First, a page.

The biggest news in the world of sports seems to be White Sox player Adam LaRoche’s decision to retire rather than cut back on the amount of time his son is allowed to hang out at the clubhouse. It was such big news in Chicago that it appeared above the fold in yesterday’s Chicago Tribune.
I usually pay little attention to sports. But this story has intrigued and puzzled me. I wonder if there is more to the story than meets the eye. On the surface, it seems that LaRoche expects special treatment for himself and his son so that he can spend as much time with him as possible. How many kids get their own locker in the clubhouse of a major sports franchise? In a Tribune story today, LaRoche claimed that this arrangement had been part of his original contract. White Sox executive vice president Ken Williams disagrees.
But why should anyone get to take his or her child to work every day? Unless you work from home or teach at your child’s school, it is unlikely that the organization you work for would be able or willing to accommodate your kids in the workplace. I am all for onsite daycare and making it easier for parents to juggle work and family life. But imagine your child sitting in on client meetings or shadowing Mom or Dad on the sales floor. Baseball is LaRoche’s job, and he gets paid handsomely to do it. Does he really expect to have his family along at all times?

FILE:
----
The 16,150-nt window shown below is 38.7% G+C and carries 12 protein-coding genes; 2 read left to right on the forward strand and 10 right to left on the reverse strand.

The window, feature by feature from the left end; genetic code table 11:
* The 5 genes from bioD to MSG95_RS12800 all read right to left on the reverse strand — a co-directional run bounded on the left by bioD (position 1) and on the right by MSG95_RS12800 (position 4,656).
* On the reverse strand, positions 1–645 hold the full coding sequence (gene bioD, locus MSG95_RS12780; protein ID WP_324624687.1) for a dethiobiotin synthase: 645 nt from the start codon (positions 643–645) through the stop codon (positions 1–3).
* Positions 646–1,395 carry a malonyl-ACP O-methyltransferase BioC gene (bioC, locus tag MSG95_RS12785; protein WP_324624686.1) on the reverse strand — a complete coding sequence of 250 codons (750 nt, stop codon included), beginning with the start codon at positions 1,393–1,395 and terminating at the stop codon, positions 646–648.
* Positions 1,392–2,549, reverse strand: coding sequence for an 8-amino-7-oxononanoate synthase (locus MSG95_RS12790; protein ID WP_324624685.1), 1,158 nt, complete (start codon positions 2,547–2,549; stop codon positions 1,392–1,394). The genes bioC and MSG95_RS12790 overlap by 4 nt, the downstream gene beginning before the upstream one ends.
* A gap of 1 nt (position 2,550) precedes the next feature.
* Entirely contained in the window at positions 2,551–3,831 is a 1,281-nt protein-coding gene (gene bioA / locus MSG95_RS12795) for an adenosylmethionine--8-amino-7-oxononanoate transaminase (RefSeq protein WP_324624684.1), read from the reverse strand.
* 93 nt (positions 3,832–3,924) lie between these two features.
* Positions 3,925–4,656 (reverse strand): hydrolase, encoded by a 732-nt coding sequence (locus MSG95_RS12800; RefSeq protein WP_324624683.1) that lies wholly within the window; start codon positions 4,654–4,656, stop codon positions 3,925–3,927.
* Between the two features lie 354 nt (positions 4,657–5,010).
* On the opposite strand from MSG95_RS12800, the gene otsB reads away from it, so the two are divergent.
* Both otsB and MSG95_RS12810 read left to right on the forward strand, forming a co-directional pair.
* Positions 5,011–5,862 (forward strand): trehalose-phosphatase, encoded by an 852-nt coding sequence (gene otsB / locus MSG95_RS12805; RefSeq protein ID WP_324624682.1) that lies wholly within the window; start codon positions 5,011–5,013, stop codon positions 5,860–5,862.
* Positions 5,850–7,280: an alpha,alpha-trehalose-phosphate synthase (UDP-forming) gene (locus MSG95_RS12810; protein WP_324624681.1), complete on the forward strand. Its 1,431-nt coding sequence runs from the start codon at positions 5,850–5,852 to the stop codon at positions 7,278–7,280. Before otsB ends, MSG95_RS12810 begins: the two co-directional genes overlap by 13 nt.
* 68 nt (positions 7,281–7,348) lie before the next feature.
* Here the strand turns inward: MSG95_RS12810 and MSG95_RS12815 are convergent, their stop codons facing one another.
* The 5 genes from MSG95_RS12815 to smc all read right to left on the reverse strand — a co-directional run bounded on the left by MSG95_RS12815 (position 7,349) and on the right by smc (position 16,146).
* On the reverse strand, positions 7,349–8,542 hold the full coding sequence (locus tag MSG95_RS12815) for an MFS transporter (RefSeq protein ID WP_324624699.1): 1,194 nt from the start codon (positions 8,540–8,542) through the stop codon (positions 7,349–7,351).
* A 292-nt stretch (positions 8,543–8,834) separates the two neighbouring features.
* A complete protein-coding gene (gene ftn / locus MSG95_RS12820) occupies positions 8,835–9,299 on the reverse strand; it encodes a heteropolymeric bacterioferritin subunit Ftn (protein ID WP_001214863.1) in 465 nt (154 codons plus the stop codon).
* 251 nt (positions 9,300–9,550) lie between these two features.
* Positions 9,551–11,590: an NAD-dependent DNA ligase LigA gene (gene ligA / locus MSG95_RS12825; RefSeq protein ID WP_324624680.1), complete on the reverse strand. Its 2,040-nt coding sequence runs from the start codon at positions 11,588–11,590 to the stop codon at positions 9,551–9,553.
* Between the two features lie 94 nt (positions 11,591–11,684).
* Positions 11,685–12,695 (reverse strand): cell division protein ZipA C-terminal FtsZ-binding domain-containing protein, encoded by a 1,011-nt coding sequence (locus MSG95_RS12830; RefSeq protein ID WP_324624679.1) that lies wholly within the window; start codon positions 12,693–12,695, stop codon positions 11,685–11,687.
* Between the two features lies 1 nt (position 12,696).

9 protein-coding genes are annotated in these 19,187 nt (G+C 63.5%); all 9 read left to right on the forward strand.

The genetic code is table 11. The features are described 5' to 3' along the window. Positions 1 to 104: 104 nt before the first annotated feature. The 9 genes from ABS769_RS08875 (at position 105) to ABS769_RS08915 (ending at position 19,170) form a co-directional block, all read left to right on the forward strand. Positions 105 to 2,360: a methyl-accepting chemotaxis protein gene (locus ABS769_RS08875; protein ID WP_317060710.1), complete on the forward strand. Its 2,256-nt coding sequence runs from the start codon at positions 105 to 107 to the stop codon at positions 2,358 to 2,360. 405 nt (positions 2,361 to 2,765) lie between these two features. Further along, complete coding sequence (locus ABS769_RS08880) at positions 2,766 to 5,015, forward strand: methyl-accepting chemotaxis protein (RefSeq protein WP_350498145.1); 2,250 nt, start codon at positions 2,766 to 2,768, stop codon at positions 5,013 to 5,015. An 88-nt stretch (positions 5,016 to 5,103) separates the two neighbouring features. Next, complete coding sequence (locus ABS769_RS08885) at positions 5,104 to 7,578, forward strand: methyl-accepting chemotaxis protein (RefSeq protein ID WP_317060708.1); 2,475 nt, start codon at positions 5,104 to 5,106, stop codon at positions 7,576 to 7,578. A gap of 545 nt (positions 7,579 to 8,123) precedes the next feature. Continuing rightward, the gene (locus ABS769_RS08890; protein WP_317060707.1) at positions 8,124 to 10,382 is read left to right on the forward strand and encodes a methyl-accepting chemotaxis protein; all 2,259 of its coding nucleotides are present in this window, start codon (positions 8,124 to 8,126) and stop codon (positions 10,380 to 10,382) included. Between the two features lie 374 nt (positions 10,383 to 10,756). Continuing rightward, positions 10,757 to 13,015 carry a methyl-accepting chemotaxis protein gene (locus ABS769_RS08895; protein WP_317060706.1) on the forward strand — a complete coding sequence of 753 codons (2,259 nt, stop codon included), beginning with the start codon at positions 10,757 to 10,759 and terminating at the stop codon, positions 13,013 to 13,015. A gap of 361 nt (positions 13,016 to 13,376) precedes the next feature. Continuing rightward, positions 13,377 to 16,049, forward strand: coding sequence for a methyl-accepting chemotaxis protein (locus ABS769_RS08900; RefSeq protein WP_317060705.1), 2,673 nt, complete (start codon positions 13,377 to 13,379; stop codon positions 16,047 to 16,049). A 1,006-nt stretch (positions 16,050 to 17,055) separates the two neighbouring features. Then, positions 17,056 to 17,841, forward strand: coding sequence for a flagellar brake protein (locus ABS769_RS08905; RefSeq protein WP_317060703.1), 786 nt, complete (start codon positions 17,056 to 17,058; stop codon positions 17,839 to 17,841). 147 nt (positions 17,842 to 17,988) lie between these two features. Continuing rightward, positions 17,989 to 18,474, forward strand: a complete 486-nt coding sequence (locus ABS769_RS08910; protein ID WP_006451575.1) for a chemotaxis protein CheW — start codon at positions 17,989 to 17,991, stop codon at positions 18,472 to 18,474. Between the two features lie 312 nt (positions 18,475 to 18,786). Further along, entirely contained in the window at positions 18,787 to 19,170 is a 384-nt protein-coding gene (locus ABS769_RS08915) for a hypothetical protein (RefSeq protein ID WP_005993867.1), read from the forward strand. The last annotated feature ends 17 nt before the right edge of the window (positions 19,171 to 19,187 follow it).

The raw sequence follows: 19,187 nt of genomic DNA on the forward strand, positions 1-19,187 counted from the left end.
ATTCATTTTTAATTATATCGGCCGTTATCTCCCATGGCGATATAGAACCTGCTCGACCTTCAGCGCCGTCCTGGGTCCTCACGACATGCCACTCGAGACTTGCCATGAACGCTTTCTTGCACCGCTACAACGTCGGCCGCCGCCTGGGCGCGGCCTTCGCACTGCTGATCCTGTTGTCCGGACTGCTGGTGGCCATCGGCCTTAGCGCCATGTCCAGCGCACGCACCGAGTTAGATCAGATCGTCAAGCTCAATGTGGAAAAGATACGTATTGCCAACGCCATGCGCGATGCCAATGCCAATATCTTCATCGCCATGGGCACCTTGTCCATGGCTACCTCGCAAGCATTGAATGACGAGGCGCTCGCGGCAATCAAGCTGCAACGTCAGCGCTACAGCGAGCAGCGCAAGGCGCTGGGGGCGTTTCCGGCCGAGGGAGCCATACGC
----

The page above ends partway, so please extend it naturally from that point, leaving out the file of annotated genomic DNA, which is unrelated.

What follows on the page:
The other thing that puzzles me is that LaRoche’s teammates have come to his defense, and there is even the possibility of a grievance being filed over the issue. It seems the players resent this intrusion from management and say that the presence of LaRoche’s son has not been a problem at all. I have a couple of issues with this. First of all, I don’t think you can really consider this a matter of workers’ rights. And I also doubt that players who do object to having the child around all the time are going to be vocal about it. It just looks bad to say, “I don’t want that kid around here.”
I also think it is unfair to the families of all the other White Sox players to allow so much privilege to one child. I’m sure there are many other players’ children who would be thrilled to be allowed daily access to the baseball environment.
We may never get the whole story behind LaRoche’s retirement. But player Chris Sale’s argument that the incident is somehow destructive to the morale of the team sounds lame. I certainly hope the team doesn’t use it as an excuse if things go south for the South Side team this season.
Meanwhile, we have bigger fish to fry. March Madness, anyone?